Like i said i'm completly new to RAID and I thought you had to run at least 2 HD's with RAID but as said above i could use just the one. If this is true would that be worth while, as i'm not that bothered about the loss of data.
    I know its sad but im one of the ever growing circle of people who want the most performance out of there rig.

    Again thxs for all your info :thumb:

    Btw my mobo is a IC7 and it is RAID compatable
     
  10. Mister_Tad

    Mister_Tad Will work for nuts Super Moderator

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    i think you deeply misunderstood something that was said above :eyebrow:

    raid stands for redundant array of independent/inexpensive disks
    "array" implies more than one, and more than one drive needs to be used for a raid array of any type (there are several different levels of raid, each meant for different purposes, and usually intended exclusively used in a multi-user environment)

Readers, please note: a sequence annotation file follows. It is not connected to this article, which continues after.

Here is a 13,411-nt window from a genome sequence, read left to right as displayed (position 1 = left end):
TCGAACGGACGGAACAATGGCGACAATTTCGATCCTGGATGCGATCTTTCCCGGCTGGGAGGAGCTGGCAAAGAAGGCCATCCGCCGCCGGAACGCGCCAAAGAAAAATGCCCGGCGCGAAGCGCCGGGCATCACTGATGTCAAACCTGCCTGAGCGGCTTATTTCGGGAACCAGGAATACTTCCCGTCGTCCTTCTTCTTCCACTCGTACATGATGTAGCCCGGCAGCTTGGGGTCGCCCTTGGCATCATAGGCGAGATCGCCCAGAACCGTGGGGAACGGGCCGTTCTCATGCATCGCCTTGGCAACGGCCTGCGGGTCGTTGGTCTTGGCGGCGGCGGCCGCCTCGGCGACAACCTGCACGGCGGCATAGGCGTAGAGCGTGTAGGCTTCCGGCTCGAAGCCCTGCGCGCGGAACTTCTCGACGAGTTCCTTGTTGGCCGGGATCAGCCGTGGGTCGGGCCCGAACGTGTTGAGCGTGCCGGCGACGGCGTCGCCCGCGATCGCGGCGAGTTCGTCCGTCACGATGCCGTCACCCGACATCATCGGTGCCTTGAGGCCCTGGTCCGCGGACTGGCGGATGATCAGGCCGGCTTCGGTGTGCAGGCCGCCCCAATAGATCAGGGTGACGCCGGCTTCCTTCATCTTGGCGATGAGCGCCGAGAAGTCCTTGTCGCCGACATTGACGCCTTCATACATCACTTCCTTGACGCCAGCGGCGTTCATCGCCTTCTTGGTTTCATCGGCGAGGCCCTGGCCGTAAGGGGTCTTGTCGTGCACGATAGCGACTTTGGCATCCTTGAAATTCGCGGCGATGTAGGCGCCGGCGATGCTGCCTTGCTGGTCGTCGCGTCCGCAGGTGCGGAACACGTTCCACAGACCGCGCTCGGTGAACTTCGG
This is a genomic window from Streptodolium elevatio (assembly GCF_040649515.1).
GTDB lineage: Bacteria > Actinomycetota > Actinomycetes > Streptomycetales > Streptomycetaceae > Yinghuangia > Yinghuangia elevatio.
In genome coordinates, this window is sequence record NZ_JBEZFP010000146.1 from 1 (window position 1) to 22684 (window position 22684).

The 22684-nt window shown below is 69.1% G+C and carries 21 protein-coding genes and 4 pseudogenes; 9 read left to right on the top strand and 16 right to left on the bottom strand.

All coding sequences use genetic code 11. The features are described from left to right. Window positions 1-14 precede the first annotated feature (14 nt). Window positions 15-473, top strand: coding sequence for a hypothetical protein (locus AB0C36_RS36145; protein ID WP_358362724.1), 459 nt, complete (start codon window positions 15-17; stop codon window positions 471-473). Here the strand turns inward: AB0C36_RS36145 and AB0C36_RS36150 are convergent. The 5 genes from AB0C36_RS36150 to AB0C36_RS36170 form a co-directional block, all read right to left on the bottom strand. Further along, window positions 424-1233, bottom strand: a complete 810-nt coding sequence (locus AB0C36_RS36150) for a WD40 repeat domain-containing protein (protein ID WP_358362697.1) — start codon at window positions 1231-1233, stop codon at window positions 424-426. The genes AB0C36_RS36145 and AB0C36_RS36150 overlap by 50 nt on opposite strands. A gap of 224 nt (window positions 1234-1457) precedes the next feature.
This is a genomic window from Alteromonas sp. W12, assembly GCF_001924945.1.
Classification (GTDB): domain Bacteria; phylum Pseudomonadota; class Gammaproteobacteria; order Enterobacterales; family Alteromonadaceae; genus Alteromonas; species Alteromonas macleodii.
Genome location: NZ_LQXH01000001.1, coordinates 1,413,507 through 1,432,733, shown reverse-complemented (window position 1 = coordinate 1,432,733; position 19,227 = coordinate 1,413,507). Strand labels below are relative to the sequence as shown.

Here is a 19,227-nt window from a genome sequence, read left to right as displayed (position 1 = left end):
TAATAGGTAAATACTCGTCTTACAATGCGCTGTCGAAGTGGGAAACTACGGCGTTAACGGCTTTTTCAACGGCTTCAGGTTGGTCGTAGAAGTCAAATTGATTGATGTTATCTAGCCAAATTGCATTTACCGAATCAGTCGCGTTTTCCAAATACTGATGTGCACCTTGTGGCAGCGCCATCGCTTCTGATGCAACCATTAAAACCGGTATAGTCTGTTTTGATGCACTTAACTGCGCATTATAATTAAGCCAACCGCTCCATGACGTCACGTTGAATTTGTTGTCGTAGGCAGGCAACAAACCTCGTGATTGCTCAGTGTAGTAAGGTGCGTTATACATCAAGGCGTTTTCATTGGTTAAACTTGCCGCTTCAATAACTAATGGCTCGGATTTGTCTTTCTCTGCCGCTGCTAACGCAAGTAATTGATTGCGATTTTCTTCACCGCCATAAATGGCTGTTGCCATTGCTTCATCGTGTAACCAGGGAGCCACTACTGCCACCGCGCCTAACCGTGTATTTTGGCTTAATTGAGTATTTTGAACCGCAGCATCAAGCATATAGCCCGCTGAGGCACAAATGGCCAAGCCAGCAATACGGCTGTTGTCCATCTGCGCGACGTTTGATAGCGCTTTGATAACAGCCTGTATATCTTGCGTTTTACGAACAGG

you can indeed just use a single drive in the pc, or 2 seperate drives, but that isnt raid

    edit: jimbo, pwned by 3 whole minutes, you fall asleep? :D
     
    Last edited: 1 Dec 2004
  11. jetsetjimbo

    jetsetjimbo Up-up and away

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    You can't set up raid using 1 drive. You need at least 2 drives in an array (set) with either Raid0, when the information is split (striped) accross the array or Raid1 the data is mirrored between the two drives for redundancy.

    With Raid1 this the total available storage will only be that of 1 drive (i.e. 74gb) but if either drive fails you can just replace it and the array will rebuild itself from the other drive.